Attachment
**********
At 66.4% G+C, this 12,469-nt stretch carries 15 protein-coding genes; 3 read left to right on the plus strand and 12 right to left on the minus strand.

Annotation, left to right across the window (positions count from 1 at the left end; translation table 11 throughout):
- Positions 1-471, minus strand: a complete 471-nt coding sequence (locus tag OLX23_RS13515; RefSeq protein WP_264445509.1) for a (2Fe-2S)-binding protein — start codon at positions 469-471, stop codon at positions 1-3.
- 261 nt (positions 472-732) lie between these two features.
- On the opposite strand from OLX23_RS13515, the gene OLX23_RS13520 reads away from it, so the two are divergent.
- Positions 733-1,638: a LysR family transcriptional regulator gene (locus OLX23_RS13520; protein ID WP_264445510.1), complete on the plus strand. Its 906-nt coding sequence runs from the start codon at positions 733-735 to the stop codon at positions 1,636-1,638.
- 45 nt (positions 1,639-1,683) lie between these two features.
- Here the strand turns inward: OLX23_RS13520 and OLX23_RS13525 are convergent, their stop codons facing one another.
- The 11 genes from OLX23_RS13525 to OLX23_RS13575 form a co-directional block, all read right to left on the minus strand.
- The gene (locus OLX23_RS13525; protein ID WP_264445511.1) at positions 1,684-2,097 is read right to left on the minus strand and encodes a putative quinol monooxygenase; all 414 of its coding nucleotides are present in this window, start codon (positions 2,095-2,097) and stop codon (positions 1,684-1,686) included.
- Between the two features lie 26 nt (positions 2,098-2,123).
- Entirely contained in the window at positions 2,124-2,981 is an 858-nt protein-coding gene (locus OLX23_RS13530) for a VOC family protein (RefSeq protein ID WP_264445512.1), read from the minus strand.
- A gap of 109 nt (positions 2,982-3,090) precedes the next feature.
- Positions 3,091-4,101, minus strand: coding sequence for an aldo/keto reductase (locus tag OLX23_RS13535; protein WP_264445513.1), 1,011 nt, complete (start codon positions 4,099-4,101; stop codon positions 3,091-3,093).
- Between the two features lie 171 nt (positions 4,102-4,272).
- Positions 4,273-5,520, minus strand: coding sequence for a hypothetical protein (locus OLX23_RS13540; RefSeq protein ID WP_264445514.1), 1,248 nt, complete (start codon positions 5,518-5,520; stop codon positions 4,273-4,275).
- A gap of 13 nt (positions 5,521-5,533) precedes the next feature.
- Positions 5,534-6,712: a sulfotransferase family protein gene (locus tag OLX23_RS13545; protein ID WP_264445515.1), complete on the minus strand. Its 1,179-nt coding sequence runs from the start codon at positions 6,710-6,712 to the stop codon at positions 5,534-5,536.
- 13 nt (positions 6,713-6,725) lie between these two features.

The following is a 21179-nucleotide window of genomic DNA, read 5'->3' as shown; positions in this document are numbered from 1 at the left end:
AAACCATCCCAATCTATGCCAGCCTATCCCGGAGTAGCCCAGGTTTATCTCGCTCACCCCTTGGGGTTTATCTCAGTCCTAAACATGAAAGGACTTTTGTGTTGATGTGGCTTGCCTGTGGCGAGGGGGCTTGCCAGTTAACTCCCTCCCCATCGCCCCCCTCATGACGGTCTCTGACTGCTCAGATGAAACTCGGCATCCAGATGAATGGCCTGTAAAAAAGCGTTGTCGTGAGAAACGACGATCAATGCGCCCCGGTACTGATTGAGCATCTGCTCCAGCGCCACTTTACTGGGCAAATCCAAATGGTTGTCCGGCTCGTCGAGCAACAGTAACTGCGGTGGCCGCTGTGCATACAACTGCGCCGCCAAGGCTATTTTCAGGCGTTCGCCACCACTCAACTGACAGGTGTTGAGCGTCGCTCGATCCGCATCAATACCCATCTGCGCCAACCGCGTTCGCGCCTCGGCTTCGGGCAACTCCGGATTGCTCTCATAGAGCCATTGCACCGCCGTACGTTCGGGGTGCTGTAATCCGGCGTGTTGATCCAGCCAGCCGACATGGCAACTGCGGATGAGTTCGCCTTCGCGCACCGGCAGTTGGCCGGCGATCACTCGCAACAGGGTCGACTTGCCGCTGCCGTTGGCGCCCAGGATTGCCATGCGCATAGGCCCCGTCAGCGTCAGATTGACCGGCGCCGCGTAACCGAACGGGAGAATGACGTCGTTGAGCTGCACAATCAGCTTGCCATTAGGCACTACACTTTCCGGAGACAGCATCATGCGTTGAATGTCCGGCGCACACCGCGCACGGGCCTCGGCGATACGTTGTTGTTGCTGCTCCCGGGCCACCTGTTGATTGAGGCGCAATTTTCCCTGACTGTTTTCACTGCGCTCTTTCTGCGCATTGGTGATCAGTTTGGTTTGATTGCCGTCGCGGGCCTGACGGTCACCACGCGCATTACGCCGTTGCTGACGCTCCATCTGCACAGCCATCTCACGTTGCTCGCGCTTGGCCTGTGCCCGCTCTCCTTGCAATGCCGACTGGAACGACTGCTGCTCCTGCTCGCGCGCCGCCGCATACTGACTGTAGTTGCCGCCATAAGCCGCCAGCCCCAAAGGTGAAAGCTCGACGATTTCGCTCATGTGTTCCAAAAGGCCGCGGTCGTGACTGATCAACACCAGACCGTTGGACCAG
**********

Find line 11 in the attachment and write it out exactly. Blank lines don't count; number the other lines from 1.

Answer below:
- Between the two features lie 26 nt (positions 2,098-2,123).